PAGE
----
The thrust of the – I almost said “our” but clearly the Prime Minister is ignoring it – National Security Strategy, which is published by the Cabinet Office and is 60 clear and well-written pages, is to seek a coalition of interests in support of counter-terrorism and ensure coordination across government departments. I won’t go on about it now, but this genuinely is a 21st century approach. The day after it was published, Peter Neumann at Kings College London organised an exceptionally helpful briefing session on it. He pointed out that it had been hopelessly presented and the press coverage was useless: the Guardian called it “bland and oddly romantic”; the Times “perversely distant”; the Telegraph a “damp squib” (sounds oddly reminiscent of the reaction to David Davis!). His panel by contrast saw an important shift underway from national security being seen as state security to being understood as human security.

There was a riveting exchange that I am not allowed to report as the discussion was off-the-record between John Reid, the ex-Home Secretary and David Omand who was the government’s security and intelligence coordinator from 2002-2005. They clashed over what lines of command would be needed to make the strategy work, given that the various departments of state are in competition for its resources and authority. Here, without much doubt, is a job for a man who really wants to drag Britain out of the twentieth century, instead of bad-mouthing the rest of us. So, in fact the Prime Minister is at war with his own government's official security approach, which is broader, more far-sighted are far more in tune with the realities of our time than his grandstanding.

Second, on 42 Days the Prime Minister called for:

“an approach that is prepared to make the difficult decisions to protect our security - not by ignoring the demands of liberty but always at the same time doing everything we can to protect the individual from unfair or arbitrary treatment. This is the driving force behind the proposals the Government is bringing forward - including the counter- terrorism provisions we asked Parliament to approve last week. And we don't suggest these changes to be tough or populist - but because we believe they are necessary.

Let us turn first to the issue of terrorism legislation, and in particular detention before charge. There are two key respects in which the terrorist threat has changed:

  • the threat of suicide attacks without warning and mass casualties, requiring the police and security services to intervene earlier to avert tragedy, but without necessarily having the evidence to charge,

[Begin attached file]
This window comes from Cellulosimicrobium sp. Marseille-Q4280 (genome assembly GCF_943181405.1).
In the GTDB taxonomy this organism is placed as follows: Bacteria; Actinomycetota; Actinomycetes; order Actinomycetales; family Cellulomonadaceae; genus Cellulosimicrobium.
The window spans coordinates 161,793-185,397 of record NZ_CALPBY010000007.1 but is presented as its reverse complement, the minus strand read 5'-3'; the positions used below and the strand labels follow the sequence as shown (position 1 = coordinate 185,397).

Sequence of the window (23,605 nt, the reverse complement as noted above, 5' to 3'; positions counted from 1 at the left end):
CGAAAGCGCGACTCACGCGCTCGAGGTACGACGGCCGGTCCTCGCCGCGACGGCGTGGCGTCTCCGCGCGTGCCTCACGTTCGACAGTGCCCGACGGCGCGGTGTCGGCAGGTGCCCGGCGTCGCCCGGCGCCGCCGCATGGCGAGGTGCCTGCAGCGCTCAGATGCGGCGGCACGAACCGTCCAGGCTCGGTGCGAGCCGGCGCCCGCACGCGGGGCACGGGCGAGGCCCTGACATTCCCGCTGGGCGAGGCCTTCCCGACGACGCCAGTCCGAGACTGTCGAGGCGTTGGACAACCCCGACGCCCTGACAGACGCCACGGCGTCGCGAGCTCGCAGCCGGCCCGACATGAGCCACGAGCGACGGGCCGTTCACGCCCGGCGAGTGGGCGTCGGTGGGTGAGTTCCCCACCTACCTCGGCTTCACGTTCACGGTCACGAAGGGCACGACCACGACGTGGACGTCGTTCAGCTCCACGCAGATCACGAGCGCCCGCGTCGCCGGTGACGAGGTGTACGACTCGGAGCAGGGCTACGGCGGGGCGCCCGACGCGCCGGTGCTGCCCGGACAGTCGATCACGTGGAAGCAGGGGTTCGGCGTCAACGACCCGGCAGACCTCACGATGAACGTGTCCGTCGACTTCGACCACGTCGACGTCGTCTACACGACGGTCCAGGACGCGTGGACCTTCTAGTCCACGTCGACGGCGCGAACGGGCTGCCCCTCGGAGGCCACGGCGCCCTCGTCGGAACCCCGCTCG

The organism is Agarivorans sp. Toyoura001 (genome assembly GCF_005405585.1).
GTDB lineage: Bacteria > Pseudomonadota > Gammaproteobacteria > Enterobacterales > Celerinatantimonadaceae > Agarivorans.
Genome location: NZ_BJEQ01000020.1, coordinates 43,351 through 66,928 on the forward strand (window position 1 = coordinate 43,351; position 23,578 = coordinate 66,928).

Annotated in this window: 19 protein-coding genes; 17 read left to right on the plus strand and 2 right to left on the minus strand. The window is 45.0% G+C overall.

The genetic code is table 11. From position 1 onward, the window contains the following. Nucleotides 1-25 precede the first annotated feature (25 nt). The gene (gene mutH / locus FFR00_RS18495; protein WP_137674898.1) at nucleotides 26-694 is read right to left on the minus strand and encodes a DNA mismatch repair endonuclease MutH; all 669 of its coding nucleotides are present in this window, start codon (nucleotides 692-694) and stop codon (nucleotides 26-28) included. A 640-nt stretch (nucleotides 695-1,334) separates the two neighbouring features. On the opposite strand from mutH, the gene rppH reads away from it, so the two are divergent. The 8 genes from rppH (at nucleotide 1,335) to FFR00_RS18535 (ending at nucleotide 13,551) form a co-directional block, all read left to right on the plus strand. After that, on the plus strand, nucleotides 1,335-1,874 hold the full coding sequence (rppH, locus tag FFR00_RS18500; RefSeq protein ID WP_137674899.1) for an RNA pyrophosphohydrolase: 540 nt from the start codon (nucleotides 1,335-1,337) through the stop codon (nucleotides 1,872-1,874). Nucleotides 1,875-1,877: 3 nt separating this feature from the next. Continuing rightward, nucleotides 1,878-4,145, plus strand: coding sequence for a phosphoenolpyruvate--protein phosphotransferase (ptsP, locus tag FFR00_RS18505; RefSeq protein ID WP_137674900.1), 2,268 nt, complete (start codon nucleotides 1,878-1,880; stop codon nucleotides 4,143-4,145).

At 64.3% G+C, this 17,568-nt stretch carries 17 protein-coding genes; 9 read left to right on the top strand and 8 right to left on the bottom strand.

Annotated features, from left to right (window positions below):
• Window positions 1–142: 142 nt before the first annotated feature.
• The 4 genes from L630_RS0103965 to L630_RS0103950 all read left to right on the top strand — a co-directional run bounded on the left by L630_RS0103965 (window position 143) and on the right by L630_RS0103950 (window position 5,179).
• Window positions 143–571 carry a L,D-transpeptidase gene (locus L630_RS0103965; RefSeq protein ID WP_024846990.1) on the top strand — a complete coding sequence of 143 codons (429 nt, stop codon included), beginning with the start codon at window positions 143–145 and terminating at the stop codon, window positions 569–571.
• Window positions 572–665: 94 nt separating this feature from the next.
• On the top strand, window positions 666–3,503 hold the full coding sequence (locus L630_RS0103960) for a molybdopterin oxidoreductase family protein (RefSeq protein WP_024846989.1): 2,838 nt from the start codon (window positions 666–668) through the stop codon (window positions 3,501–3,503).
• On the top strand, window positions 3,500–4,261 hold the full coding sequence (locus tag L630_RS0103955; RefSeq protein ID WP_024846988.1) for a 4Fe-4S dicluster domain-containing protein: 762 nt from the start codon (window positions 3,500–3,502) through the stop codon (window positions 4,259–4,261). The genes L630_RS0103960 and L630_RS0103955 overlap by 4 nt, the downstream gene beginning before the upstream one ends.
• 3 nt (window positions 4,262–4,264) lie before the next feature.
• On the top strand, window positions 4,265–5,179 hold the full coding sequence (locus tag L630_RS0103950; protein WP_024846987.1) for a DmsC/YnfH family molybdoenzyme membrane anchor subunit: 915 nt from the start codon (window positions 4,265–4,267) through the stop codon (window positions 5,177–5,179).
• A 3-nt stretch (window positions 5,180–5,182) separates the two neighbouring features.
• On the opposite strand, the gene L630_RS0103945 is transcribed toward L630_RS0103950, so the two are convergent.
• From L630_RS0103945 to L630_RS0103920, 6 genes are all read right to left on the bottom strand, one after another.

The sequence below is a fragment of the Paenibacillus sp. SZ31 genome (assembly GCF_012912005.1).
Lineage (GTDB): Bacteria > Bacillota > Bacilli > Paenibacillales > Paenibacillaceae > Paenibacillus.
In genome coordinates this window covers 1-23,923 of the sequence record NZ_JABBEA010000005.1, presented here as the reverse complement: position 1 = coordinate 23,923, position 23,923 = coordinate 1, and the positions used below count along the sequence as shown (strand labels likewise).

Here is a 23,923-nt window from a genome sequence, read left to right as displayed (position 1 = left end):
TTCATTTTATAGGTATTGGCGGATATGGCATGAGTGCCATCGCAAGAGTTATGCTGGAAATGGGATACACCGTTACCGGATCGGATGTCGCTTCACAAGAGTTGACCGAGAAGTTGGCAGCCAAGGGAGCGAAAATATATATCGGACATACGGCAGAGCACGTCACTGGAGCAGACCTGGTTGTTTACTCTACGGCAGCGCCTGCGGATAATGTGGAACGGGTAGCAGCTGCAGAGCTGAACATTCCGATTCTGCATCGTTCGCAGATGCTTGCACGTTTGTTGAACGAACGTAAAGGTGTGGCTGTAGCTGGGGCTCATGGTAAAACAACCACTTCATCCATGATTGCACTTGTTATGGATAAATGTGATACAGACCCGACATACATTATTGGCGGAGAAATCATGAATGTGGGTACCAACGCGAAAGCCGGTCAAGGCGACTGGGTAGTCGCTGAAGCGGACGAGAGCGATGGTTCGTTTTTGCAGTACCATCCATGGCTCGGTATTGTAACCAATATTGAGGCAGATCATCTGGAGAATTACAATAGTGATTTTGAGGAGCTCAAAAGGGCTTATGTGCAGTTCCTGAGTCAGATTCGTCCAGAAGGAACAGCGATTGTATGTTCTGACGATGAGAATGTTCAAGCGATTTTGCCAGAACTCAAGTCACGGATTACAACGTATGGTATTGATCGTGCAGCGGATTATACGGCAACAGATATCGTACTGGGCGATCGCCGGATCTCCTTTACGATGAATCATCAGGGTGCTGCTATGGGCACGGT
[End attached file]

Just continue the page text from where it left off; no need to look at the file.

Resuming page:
• the increasing complexity of plots - with many thousands of exhibits having to be examined, far in excess of IRA investigations in the past - and networks spanning the globe, requiring days and weeks to pursue and unravel
These are the arguments which led us to propose a procedure under which in only the rarest circumstances - a grave and exceptional terrorist threat - detention before charge could be extended from 28 to 42 days. And I believe that people do appreciate the complexity of the issue - and recognise that the way in which we balance the need to maintain our security with the need to safeguard our basic freedoms must be renewed in a changing world."

And he continues,

“the safeguards cannot lie in measures that make it impossible for the police to complete an investigation into terrorist activities – something which would in the end harm all our civil liberties - but must lie instead in ensuring that the civil liberties of a person detained are protected by clear rules and by proper accountability”.

This is completely unconvincing. To hold innocent people, as already happens, for 27 days and then release them without compensation and without giving them any reason for this punishment is arbitrary. Second, everyone agrees that high numbers of innocent people are likely to be arrested in preventative policing against terrorism. This does not justify continuing to hold them without any evidence. If there is any grounds for suspicion - then they should be charged with this.

As for complexity, as has been carefully pointed out, placing a charge is not the same as mounting a prosecution. The idea that those opposing 42 Days are supporting “measures that make it impossible for the police to complete an investigation into terrorist activities” is a gross calumny.

The key point, as set out in what should have been this country’s national security strategy, is the building of reasoned consensus against obvious threats. It is outrageous for the Prime Minister to argue against his opponents of which I am now one, in grotestque and insulting language like this and then say he seeks a consensus. I am afraid that Gordon Brown is subverting Britain’s security strategy not building it.